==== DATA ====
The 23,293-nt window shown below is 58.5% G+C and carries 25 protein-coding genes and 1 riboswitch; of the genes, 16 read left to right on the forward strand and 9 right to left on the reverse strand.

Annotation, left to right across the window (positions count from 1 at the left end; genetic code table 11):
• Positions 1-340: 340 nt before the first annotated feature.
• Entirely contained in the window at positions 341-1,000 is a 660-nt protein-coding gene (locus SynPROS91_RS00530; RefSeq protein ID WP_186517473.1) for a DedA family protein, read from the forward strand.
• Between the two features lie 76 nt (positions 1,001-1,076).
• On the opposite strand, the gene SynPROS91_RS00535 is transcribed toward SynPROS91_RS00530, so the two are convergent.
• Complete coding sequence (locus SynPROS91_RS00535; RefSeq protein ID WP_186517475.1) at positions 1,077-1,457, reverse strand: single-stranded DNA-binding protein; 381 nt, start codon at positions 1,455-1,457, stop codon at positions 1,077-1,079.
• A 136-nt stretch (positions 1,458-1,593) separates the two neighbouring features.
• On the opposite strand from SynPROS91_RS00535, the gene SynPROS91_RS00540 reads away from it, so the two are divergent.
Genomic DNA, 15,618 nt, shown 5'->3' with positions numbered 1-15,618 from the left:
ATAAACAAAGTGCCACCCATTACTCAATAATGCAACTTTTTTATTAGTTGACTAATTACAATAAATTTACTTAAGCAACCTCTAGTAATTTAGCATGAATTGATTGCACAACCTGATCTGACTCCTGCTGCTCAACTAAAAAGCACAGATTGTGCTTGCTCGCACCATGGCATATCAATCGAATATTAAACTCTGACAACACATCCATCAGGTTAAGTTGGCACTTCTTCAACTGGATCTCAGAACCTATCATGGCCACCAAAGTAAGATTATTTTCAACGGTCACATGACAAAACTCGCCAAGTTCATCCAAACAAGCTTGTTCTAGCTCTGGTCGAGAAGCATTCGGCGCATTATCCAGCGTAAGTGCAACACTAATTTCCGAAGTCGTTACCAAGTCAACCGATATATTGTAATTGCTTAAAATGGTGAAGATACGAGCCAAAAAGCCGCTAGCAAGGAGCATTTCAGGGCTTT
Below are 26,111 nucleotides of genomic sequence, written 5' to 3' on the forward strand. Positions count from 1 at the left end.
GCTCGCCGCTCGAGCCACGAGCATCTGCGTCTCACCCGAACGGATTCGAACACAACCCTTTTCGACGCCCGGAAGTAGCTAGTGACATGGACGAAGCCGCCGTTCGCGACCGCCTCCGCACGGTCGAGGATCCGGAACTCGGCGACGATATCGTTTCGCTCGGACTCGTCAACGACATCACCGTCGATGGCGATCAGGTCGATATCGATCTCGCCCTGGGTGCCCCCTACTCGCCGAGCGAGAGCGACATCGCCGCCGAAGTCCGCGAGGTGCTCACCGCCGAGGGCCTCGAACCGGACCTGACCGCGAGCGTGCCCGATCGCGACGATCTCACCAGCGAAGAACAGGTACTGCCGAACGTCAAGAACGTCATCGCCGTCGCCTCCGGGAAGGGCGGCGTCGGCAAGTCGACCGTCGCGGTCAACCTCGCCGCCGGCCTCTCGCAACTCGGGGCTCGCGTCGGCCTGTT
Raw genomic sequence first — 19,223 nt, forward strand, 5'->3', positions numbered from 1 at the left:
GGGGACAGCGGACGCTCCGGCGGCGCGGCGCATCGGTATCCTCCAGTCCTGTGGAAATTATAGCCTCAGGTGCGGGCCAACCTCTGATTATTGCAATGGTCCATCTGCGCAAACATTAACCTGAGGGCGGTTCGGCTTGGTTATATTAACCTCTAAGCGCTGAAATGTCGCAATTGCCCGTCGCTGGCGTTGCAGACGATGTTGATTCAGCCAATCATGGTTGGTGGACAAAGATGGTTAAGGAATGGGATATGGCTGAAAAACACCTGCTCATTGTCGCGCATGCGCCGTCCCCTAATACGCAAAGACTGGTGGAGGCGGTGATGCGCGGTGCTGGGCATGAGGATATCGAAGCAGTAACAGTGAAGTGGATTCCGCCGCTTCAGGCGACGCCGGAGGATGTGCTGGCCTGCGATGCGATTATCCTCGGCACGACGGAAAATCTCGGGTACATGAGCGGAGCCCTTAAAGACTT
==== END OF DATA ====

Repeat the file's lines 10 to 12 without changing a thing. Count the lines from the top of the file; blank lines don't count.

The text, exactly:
Genomic DNA, 15,618 nt, shown 5'->3' with positions numbered 1-15,618 from the left:
ATAAACAAAGTGCCACCCATTACTCAATAATGCAACTTTTTTATTAGTTGACTAATTACAATAAATTTACTTAAGCAACCTCTAGTAATTTAGCATGAATTGATTGCACAACCTGATCTGACTCCTGCTGCTCAACTAAAAAGCACAGATTGTGCTTGCTCGCACCATGGCATATCAATCGAATATTAAACTCTGACAACACATCCATCAGGTTAAGTTGGCACTTCTTCAACTGGATCTCAGAACCTATCATGGCCACCAAAGTAAGATTATTTTCAACGGTCACATGACAAAACTCGCCAAGTTCATCCAAACAAGCTTGTTCTAGCTCTGGTCGAGAAGCATTCGGCGCATTATCCAGCGTAAGTGCAACACTAATTTCCGAAGTCGTTACCAAGTCAACCGATATATTGTAATTGCTTAAAATGGTGAAGATACGAGCCAAAAAGCCGCTAGCAAGGAGCATTTCAGGGCTTT
Below are 26,111 nucleotides of genomic sequence, written 5' to 3' on the forward strand. Positions count from 1 at the left end.